Susan Collins challenger: 'I would vote to remove' Trump

Sara Gideon, the Maine House speaker who is running to challenge Sen. Susan CollinsSusan Margaret CollinsOn The Trail: The first signs of a post-Trump GOP Frustration builds as negotiators struggle to reach COVID-19 deal Shaheen, Chabot call for action on new round of PPP loans MORE (R-Maine) in November, said she would have voted to convict President TrumpDonald John TrumpOklahoma City Thunder players kneel during anthem despite threat from GOP state lawmaker Microsoft moving forward with talks to buy TikTok after conversation with Trump Controversial Trump nominee placed in senior role after nomination hearing canceled MORE in the Senate’s impeachment trial and slammed Collins for saying she would vote for acquittal. 

Gideon said she believed Trump abused his power by pressuring Ukraine to investigate his political rivals and that Collins was “complicit” in letting him off the hook.

“Based on the information included as part of the impeachment trial, I believe an abuse of power occurred and I would vote to remove the President,” Gideon said in a statement.

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“[Collins’s] decision to acquit despite the case against the President and without hearing more of the facts again reveals her commitment to standing with [Senate Majority Leader] Mitch McConnellAddison (Mitch) Mitchell McConnellGOP scrambles to fend off Kobach in Kansas primary Meadows: Election will be held on November third Don't let Trump distract us from the real threat of his presidency MORE and Donald Trump,” she added. “This was not the process that Mainers and Americans deserved, and Senator Collins was complicit in letting that happen.” 

Gideon also slammed Senate Republicans for voting down a Democratic measure to allow further witness testimony in the chamber’s impeachment trial.

Democrats had clamored to hear from current and former administration members after new evidence arose following the December House vote to impeach Trump on two articles. 

“Like a lot of Mainers, I believe we needed to hear from relevant witnesses and to consider all evidence as part of this process,” said Gideon. “I also believe that if President Trump was so confident in his innocence then both he and Republicans in the Senate would have gladly allowed that testimony to occur.”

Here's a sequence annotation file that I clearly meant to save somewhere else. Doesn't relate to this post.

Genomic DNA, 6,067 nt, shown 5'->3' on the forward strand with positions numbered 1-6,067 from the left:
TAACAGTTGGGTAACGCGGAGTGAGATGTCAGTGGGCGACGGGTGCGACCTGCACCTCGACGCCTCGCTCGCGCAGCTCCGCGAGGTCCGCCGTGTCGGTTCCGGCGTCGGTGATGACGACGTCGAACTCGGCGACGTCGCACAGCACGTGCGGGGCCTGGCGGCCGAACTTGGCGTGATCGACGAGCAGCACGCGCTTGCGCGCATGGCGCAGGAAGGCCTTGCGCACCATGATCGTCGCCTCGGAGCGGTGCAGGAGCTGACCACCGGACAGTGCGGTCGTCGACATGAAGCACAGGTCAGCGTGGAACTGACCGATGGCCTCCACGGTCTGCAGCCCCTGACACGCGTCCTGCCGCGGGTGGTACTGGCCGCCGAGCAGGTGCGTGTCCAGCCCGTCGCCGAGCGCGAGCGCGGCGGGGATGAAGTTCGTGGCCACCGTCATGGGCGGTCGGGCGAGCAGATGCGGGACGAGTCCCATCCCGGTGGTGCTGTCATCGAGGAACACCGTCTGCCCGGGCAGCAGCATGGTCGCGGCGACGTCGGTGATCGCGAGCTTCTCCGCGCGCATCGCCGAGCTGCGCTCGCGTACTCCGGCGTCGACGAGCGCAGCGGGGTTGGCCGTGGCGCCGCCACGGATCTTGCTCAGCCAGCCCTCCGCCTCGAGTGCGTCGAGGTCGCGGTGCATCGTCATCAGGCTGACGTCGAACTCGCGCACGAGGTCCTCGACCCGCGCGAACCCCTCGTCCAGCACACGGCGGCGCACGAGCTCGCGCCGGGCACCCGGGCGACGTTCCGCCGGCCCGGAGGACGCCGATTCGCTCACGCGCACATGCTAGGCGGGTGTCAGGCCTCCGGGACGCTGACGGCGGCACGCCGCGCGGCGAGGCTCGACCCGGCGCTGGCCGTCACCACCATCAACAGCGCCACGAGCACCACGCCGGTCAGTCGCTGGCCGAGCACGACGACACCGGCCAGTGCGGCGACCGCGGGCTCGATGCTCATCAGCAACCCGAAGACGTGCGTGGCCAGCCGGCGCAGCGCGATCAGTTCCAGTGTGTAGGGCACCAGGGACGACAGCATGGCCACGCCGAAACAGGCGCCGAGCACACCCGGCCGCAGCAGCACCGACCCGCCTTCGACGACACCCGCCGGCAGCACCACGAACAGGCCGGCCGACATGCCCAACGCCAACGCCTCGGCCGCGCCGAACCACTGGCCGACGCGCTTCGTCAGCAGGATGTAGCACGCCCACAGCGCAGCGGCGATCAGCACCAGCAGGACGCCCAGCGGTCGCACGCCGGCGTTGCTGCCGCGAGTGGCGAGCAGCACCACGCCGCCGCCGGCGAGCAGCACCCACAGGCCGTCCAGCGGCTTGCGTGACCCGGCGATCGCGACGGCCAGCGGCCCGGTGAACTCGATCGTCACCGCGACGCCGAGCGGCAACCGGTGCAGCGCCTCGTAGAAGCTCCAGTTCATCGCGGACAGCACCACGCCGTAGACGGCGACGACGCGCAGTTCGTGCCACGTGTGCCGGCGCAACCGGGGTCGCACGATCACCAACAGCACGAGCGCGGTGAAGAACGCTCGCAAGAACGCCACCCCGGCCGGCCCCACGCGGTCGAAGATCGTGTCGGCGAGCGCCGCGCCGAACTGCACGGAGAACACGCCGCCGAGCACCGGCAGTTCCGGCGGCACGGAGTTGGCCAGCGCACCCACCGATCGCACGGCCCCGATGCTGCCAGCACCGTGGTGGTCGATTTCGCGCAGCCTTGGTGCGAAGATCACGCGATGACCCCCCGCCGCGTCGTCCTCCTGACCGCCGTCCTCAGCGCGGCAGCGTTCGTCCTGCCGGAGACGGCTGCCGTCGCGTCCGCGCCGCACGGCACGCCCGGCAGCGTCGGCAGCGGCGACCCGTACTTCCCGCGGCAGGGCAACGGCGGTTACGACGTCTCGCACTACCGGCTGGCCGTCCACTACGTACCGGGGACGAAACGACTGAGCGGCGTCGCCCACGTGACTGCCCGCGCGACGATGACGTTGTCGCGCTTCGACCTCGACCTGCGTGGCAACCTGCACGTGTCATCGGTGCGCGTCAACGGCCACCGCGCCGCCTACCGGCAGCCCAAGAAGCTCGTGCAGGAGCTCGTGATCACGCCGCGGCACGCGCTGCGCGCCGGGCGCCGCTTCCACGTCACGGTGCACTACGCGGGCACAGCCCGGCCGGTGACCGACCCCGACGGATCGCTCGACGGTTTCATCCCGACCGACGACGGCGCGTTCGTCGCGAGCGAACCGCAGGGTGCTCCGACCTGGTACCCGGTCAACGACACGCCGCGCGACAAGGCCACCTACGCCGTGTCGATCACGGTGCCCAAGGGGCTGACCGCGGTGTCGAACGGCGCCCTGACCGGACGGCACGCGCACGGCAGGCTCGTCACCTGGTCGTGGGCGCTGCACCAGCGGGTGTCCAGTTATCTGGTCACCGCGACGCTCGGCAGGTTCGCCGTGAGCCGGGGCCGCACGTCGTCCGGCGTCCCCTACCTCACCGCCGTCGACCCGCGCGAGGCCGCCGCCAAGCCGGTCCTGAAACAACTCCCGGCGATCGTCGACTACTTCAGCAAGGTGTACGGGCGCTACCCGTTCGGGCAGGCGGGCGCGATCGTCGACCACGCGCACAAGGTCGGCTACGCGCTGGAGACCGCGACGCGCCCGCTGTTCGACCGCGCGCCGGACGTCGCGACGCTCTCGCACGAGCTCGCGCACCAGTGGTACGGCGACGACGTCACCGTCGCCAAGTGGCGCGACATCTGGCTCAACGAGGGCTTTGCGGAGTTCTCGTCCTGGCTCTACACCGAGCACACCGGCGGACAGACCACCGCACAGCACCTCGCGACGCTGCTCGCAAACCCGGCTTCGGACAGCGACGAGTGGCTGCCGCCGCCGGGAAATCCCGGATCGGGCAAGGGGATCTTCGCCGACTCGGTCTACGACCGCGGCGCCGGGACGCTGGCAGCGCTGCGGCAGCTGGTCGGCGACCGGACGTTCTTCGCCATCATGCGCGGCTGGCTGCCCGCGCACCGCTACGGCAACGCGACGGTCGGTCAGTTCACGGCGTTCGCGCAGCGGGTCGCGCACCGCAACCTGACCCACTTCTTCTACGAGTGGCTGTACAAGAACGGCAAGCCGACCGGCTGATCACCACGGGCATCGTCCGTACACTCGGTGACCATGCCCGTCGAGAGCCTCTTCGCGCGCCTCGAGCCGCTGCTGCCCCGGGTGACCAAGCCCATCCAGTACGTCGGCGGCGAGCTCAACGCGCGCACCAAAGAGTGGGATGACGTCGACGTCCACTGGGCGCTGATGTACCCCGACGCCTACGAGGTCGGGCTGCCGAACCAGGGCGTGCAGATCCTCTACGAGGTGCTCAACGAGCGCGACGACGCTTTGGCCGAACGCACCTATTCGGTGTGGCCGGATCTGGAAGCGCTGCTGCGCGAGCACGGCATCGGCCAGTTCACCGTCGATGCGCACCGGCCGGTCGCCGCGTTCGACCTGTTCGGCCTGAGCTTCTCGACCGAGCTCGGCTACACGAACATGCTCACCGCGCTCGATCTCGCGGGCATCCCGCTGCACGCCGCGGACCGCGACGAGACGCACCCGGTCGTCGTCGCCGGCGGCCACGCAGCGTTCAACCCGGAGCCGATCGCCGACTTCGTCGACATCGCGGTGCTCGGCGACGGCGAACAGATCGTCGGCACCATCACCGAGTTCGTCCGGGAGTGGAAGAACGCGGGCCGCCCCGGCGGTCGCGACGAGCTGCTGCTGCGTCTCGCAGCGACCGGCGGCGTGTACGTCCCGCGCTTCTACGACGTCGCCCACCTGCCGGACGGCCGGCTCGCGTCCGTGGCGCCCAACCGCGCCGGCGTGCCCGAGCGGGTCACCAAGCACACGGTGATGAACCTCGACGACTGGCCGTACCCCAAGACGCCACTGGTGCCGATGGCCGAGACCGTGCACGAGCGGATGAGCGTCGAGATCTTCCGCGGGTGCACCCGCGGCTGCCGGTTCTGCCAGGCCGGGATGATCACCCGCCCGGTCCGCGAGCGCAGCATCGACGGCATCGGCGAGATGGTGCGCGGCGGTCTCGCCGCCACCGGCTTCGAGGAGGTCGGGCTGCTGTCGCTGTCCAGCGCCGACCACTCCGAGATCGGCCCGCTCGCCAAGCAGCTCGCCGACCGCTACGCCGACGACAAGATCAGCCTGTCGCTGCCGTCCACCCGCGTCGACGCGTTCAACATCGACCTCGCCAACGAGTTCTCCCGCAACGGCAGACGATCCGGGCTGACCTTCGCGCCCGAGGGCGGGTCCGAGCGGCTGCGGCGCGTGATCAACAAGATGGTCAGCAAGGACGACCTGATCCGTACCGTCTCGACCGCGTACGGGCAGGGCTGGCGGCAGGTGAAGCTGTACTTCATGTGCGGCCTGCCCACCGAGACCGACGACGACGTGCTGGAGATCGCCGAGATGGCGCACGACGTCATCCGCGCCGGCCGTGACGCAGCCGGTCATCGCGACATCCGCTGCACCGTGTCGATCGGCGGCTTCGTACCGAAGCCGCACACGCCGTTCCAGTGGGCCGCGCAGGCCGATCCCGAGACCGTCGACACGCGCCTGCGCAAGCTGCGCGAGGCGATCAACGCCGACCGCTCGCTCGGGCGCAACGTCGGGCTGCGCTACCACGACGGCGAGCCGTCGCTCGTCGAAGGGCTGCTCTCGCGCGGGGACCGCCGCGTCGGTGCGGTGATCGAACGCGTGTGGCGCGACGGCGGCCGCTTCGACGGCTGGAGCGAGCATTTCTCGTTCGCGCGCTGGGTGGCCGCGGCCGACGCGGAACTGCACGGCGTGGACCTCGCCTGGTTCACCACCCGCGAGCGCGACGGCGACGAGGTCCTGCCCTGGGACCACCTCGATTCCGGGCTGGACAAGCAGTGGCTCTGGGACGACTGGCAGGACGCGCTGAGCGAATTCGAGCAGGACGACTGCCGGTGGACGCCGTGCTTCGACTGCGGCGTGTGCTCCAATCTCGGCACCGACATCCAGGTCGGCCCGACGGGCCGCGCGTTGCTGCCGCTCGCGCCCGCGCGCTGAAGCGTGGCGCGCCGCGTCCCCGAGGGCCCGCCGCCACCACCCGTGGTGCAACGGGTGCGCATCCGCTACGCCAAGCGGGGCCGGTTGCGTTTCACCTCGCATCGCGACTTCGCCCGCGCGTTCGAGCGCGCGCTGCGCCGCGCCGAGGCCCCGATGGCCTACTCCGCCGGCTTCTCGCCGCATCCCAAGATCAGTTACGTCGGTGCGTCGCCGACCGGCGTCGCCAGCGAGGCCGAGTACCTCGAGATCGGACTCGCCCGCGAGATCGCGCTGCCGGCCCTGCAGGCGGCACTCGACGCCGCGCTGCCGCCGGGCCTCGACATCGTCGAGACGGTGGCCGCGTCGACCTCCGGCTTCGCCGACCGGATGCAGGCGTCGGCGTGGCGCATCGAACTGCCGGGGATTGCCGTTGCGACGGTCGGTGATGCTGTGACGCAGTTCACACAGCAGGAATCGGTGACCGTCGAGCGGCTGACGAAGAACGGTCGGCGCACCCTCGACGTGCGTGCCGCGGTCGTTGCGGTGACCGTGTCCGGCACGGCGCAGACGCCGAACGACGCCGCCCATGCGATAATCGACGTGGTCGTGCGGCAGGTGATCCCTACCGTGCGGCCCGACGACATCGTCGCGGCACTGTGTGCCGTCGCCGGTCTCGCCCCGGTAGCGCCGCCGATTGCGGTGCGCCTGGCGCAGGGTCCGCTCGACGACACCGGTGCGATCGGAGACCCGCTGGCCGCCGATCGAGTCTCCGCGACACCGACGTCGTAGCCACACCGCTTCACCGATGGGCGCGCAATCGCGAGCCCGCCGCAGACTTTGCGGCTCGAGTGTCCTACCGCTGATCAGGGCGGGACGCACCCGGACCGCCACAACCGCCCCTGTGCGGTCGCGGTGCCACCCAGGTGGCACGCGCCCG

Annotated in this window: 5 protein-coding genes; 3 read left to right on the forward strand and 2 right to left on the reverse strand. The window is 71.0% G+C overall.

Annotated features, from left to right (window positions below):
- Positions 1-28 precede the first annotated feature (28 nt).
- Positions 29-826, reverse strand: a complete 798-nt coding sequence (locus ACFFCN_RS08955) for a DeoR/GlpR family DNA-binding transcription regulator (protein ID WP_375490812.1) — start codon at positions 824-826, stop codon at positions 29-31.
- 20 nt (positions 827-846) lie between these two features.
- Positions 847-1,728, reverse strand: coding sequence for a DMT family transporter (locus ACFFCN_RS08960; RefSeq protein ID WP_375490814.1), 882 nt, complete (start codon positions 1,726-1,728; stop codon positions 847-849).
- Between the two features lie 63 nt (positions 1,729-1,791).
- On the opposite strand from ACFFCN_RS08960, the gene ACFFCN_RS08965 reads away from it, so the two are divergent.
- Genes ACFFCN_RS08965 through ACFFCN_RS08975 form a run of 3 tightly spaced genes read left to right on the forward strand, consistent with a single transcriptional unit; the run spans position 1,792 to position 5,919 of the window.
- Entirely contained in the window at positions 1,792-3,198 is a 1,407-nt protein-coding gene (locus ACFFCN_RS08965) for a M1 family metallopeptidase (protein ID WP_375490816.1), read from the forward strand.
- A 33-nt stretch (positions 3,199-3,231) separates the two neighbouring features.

Collins and Sen. Mitt RomneyWillard (Mitt) Mitt RomneyStimulus checks debate now focuses on size, eligibility CNN chyron says 'nah' to Trump claim about Russia Unemployment benefits to expire as coronavirus talks deadlock MORE (R-Utah) were the only two Republicans to vote with Democrats to support testimony from new witnesses.

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The statement comes after Collins, widely regarded as a key swing vote, announced on the Senate floor Tuesday that she would vote to acquit Trump this week.

“I do not believe that the House has met its burden of showing that the president's conduct, however flawed, warrants the extreme step of immediate removal from office,” Collins said from the Senate floor before adding that his dealings with Ukraine were “improper” and “demonstrated very poor judgment.” 

The House voted in December largely along party lines to impeach Trump for abuse of power over his pressure campaign on Kyiv and obstruction of Congress for working to hinder House probes into his actions toward Ukraine. 

Democrats are likely to highlight impeachment in the race against Collins as they work to underscore her votes confirming Supreme Court Justice Brett KavanaughBrett Michael KavanaughDavis: My recommendation for vice president on Biden ticket Kavanaugh urged Supreme Court to avoid decisions on Trump finances, abortion: report Buy the dip: Bet on Trump MORE and supporting Trump’s tax plan.

The Cook Political Report, a nonpartisan election handicapper, rates the Maine Senate race as a “toss up.”